The Arizona football team begins its 2013 season against Northern Arizona at Arizona Stadium on Aug. 30, which is 53 days away. From now until then, this Web site will count down the days with facts about the Wildcats, their players, coaching staff and opponents. This is not a ranking, only a list of 100 facts and observances related to the 2013 Arizona football team and coach Rich Rodriguez.
Arizona has not had to concern itself with an NCAA investigation for more than 30 years, but the Wildcats and other Pac-12 institutions kept a close eye on what the governing body might do with the Oregon program over alleged recruiting violations.
The NCAA ruling last week, essentially a slap on the wrist for Oregon, has drawn criticism from media and mostly USC followers.
The Trojans are coming off a four-year probation that included a two-year bowl ban in 2010 and 2011 and reduction of 30 scholarships. USC was also forced to vacate 14 victories in which former running back Reggie Bush played from December 2004 through the 2005 season.
The NCAA ruled that Bush received lavish gifts from two fledgling sports marketers hoping to sign him. The men allegedly paid for everything from hotel stays and a rent-free home where Bush’s family apparently lived.
Oregon will lose a scholarship in each season during a three-year probation period, but avoided a bowl ban and other major penalties under sanctions issued by the NCAA’s Division I Committee on Infractions last Wednesday.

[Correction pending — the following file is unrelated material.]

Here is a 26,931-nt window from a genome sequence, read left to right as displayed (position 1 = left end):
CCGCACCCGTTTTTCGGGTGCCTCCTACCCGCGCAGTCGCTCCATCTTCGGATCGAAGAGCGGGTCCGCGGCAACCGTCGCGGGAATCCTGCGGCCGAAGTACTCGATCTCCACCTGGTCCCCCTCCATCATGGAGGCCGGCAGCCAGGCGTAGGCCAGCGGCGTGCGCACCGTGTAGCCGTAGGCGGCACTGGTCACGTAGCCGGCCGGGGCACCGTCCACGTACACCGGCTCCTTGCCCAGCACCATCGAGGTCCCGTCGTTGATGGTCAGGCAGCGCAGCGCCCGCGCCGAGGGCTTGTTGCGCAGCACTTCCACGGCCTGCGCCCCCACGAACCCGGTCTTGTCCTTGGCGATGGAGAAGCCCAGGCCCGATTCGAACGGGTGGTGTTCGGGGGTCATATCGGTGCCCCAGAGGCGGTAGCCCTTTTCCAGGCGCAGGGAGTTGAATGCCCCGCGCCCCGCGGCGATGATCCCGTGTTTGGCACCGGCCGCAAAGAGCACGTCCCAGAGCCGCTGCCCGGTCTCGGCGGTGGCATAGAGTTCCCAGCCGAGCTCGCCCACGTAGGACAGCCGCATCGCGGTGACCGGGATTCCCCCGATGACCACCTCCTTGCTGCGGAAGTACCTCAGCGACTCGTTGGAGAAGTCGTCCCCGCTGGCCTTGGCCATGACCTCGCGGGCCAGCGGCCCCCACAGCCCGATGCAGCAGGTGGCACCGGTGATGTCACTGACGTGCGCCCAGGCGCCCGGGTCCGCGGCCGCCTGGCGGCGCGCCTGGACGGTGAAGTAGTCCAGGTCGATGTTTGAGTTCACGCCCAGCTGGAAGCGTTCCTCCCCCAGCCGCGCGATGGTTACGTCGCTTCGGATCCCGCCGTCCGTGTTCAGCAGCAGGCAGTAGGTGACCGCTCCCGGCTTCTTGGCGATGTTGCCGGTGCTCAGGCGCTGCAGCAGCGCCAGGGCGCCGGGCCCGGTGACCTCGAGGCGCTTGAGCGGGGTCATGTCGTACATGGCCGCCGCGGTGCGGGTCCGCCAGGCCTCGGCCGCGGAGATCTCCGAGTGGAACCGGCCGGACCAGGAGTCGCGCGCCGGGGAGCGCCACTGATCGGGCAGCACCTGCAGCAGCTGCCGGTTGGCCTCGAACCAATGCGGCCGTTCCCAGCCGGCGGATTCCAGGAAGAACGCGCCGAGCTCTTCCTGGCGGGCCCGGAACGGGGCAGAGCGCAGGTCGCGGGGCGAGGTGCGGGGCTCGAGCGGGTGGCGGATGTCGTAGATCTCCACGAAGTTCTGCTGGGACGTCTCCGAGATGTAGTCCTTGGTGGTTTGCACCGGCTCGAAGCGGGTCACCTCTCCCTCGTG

The committee also placed an 18-month show-cause order on former Oregon coach Chip Kelly, who is now coaching the NFL’s Philadelphia Eagles. If Kelly leaves the Eagles in that 18-month time frame, a college that tries to hire him must go before the NCAA to state their case.
Oregon lost one scholarship for the 2012-13 academic year and will lose another in 2013-14 under self-imposed sanctions. It also will have its total number of scholarships reduced by one from a maximum of 85 each of the next three seasons, also self-imposed.
The NCAA cut Oregon’s official paid visits from 56 to 37 for the next three academic years, reduced its evaluation days for each of the next three seasons and banned the program from using recruiting services during the probation period. Oregon must also disassociate itself from Willie Lyles’ Houston-based recruiting service, which was at the center of the investigation.
“Now that the NCAA has concluded their investigation and penalized the University of Oregon and its football program, I want to apologize to the University of Oregon, all of its current and former players and their fans,” Kelly said in a statement. “I accept my share of responsibility for the actions that led to the penalties. As I have I stated before, the NCAA investigation and subsequent ruling had no impact on my decision to leave Oregon for Philadelphia. I have also maintained throughout that I had every intention to cooperate with the NCAA’s investigation, which I did.”
The NCAA investigated Oregon’s recruiting practices since a 2010 payment of $25,000 was made by Oregon to Lyles and his recruiting service, Complete Scouting Services. Lyles had a connection with Lache Seastrunk, a star prep running back from Texas who committed to Oregon in 2010, a month before the payment.